Nation’s lifeblood: Corruption

It is not a question of a black Congress being worsted by a lily-white BJP. Barring individual exceptions, all parties and politicians are the same

Nation’s lifeblood: Corruption

Listening to Pranab Mukherjee’s televised speech on the eve of Republic Day took me back to another President of India, the very first, in fact.  Mukherjee called corruption a cancer that would weaken democracy. Rajendra Prasad prophesied that corruption would prove to be the nail in the coffin of the Congress Party.

 He was wrong. If the Congress does get only 81 seats against the BJP’s 220 in the coming Lok Sabha election, as some predict, it won’t be so much because of scams that grab newspaper headlines, provoke TV anchors to frothing fury and fuel Opposition propaganda. It will be more because the system is distorted, as Rahul Gandhi pointed out in his TV interview. The question is: what is Gandhi doing to correct the system, of which he and his mother are integral features?

 History shows Indians judge politicians by performance and not integrity or secularism. Punjab’s Pratap Singh Kairon was a classic example. So is the rising tide in favour of Narendra Modi. By that token, it’s not difficult to understand why Manmohan Singh, whom not a breath of scandal has ever touched, is everyone’s least favourite prime minister. Support for him has sunk in West Bengal from 11 per cent, to only 5 per cent. It is even held against him that he is a ‘good’ man. Goodness in a politician is equated with ineffectiveness. Voters would much rather have a robust scoundrel or a communalist who delivers. They also want deliverance from the systemic petty corruption to which we are all permanently subject, regardless of which party is in power.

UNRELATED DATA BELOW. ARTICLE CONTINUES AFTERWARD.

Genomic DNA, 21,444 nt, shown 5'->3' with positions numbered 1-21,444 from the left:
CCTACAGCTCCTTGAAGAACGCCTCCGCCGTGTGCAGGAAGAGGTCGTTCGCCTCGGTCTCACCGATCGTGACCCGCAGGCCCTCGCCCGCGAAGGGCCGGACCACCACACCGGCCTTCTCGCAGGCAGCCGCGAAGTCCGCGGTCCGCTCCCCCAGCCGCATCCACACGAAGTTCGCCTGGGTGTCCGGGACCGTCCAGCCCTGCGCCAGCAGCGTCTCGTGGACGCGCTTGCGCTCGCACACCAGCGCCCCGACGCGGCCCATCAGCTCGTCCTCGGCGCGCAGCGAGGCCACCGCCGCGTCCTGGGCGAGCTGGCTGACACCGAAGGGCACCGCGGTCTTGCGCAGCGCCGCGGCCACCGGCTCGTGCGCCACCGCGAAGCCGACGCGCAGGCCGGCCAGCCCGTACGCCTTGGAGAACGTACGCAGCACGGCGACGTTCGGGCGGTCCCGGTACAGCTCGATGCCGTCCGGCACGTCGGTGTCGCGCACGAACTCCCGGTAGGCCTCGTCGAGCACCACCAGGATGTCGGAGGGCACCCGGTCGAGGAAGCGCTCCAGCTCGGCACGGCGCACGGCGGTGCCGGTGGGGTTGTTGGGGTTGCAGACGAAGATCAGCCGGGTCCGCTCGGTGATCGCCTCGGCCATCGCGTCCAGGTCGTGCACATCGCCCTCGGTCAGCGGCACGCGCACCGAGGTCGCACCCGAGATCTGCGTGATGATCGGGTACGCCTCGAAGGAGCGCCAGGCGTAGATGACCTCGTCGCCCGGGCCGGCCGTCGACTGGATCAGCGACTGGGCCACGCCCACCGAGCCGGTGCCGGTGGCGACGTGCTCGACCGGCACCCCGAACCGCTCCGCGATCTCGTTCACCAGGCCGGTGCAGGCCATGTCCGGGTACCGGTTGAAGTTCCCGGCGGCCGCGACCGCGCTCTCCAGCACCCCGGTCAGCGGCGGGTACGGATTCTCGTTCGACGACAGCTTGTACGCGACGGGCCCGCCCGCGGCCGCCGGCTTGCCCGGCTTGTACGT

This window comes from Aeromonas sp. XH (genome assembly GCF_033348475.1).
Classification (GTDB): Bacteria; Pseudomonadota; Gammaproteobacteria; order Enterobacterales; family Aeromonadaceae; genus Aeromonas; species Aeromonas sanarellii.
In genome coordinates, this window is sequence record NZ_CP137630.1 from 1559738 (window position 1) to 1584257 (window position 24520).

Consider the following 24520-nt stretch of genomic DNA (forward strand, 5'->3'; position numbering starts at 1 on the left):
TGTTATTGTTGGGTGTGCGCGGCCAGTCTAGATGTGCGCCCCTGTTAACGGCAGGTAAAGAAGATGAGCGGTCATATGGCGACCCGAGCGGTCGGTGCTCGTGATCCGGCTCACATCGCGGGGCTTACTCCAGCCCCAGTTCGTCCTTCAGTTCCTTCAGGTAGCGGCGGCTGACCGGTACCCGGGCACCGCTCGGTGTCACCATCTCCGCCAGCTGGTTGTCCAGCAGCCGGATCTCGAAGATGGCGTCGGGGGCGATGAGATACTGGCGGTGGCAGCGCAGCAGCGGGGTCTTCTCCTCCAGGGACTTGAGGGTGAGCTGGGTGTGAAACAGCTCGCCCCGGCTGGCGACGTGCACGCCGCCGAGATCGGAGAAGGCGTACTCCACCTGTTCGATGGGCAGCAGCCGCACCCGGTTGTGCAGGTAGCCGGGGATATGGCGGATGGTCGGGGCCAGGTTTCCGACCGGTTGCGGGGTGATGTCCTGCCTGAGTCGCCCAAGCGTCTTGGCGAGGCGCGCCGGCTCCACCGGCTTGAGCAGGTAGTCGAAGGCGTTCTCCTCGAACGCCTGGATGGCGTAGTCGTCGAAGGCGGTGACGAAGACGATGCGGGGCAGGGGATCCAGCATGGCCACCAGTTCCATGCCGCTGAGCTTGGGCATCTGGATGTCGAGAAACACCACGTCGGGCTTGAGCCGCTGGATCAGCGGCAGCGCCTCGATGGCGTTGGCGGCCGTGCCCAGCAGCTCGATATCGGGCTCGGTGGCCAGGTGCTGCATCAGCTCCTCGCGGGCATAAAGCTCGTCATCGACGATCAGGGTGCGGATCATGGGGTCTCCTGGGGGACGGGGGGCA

No one denies that major corruption like the Bofors scam damages the economy. But the very fact of Indians holding money abroad is neither proof of criminality nor harmful to India, unless it is established the money is stolen. Being illegal is not the same as immoral, for prejudiced lawmakers frame all kinds of biased laws. We might say that the national economy could do with the money stashed away abroad, but there is no guarantee that our authorities would put the money to constructive use if it did come back.

 The field is rife with wildly exaggerated rumours. According to a 2010 estimate, Indians had approximately $1.4 trillion in Swiss banks. It was even claimed in 2006 that a Swiss Banking Association report showed Indians had more black money than the rest of the world combined. But the SBA’s Head of International Communications denied that any such statistics existed. The SBA also rejected as ‘complete fabrication’ another report claiming that Indian funds in Swiss banks were worth 13 times the country’s national debt. According to the SBA’s James Nason, the SBA never published such a report. “Anyone claiming to have such figures should be forced to identify their source and explain the methodology used to produce them,” said Nason.

 Another study, by Dev Kar of Global Financial Integrity, concludes that media reports about Indian nationals holding “around $1.4 trillion in illicit external assets are widely off the mark.” Kar claims the amounts (including money accumulated through corruption, bribery and kickbacks, criminal activities, trade mispricing and avoidance of legitimate taxes) are not more than 1.5 per cent of India’s GDP.

 According to a third and officially confirmed report, published in May 2012, the Swiss National Bank estimates that the total amount of deposits in all Swiss banks by Indian citizens at the end of 2010 amounted to $ 2.1 billion or Rs 9,295 crore, which is about 700 times less than the alleged $1.4 trillion. The report also showed that deposits by Indian citizens constitute only 0.13 per cent of total bank deposits of all foreigners, having fallen from 0.29 per cent in 2006.